c) Another area where tolerance limits are set is organic production systems. Limits are set for the presence of non-organic material in processed foods derived from organic ingredients and which are labeled as such. Limits are also set for the adventitious presence of non-organic material used as agricultural inputs such as for seed and for use as animal feed. Labelling produce as organic is normally based on the adherence to organic production and husbandry principles rather than on any testing regime for the produce, such as identifying the percentage of unwanted material such as pesticide resides.

Co-existence in the case of GM crops

Labelling of GM products, segregating them and setting limits for adventitious presence of GM in non-GM foods, became necessary because of widespread rejection of GM foods by consumers. This led to the development of distinct markets for non-GM products.

In order to respect consumer choice, it became important to segregate and identity preserve (IP) non-GM crops and foods and to label these products throughout the food supply chain. In principle this kind of segregation does not require any radical change in trading practices that have been used to segregate and label specific types of conventional, agricultural produce. However, given the nature of the specific issues surrounding the GM versus non-GM debate there are, indeed, certain differences, and those wishing to avoid GM products have specific demands from the food chain which include:

Non-GM foods must be free of products containing GMOs and products derived from GMOs even if it is not possible to detect GM material in the end product. This requires identity preservation and labelling on a production process basis although in some cases (eg, oil) it is not possible to detect the presence of DNA or protein originating from the GM crops.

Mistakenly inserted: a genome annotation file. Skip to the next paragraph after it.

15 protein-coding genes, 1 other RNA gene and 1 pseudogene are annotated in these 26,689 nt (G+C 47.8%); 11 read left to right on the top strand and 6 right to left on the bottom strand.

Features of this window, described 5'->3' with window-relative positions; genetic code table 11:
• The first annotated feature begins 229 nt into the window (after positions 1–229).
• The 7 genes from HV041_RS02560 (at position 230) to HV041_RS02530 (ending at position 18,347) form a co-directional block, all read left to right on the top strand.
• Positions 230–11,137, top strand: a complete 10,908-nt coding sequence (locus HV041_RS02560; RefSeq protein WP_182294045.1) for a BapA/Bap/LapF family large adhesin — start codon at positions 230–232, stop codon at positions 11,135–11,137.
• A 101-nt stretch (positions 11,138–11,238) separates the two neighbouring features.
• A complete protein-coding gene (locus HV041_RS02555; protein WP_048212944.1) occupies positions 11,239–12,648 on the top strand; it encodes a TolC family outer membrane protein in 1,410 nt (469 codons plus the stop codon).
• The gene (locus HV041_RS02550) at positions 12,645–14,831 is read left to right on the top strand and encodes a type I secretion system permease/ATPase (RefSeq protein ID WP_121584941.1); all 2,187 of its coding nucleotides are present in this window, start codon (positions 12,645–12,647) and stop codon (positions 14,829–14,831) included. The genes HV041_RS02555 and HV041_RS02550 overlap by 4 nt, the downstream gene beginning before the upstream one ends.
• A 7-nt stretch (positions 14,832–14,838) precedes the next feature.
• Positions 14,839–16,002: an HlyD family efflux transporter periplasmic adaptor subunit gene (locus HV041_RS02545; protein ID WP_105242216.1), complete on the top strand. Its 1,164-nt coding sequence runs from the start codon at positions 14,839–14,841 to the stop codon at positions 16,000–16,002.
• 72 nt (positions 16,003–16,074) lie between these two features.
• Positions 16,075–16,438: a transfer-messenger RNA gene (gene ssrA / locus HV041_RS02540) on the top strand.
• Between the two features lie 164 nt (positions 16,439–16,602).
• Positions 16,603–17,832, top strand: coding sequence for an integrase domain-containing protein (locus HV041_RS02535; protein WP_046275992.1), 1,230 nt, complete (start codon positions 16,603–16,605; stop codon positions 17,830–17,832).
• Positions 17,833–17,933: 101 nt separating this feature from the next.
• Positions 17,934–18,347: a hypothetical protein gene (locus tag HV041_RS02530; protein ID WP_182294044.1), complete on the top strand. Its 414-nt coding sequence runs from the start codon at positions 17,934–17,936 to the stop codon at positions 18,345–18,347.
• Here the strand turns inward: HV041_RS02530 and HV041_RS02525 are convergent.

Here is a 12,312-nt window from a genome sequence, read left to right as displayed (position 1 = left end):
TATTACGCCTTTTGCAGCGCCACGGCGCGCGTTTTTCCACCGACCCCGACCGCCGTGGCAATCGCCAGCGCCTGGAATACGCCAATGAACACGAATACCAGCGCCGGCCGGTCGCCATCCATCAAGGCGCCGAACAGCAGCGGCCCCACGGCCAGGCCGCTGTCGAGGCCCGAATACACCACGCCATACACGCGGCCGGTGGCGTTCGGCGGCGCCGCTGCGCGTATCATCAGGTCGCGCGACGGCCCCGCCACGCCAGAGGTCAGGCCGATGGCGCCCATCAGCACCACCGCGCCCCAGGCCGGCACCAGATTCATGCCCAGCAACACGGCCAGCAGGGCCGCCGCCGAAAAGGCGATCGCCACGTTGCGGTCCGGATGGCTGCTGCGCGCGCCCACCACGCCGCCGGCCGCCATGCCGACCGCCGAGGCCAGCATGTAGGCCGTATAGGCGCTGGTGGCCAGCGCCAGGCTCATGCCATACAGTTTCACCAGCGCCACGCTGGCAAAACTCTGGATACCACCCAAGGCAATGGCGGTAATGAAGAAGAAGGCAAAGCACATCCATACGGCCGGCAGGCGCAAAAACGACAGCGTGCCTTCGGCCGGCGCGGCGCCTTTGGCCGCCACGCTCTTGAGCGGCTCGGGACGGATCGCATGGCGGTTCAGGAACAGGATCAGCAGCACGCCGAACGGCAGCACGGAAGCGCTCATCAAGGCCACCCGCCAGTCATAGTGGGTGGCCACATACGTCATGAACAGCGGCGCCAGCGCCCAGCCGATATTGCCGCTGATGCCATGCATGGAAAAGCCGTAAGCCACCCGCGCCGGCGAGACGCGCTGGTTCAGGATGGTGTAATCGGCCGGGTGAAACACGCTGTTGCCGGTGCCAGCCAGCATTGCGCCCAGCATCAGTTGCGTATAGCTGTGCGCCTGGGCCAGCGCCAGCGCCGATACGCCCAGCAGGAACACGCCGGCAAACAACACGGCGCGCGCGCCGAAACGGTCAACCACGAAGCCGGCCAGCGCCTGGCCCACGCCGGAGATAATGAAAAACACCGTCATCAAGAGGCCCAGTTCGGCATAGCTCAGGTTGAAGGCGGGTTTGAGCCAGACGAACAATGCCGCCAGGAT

There should be no detectable presence of GM material (ie, zero tolerance in the non-GM food.) This aspect is different from the existing practice whereby some level of admixture is accepted.

Even in organic agriculture, there is a certain limited tolerance for the presence of some non-organic ingredients in processed products (5%) and for non-organic inputs (eg, conventional seed). The de facto tolerance for the presence of GMOs in organic produce is 0.1%, which is the limit of reliable detection 1. Non-GM producers, especially those in the organic sector, face the possibility of economic loss if the adventitious presence of GM material in the organic crops is above the stipulated threshold. In such cases, the farmer stands to lose the price premium as well as incur additional costs on farm to minimize the risks of adventitious presence of GM.

With respect to contamination with GM material in non-GM crops, the question arises as to who should pay the additional cost. Logically it should be the source of the ‘contamination’, following the ‘polluter’ pays principle. In addition to the costs arising from coexistence and contaminants, there are other costs with respect to liability. Costs incurred because of the regulations, laws, guidelines and standards set by government or industry can also affect the total cost. These guidelines usually set minimum standards for the acceptable practice. Government guidelines usually relate to health and safety issues but also extend to issues such as competition and equity. Complying with such regulations imposes costs on producers, and failure to comply with them may even result in criminal or civil legal action and market losses.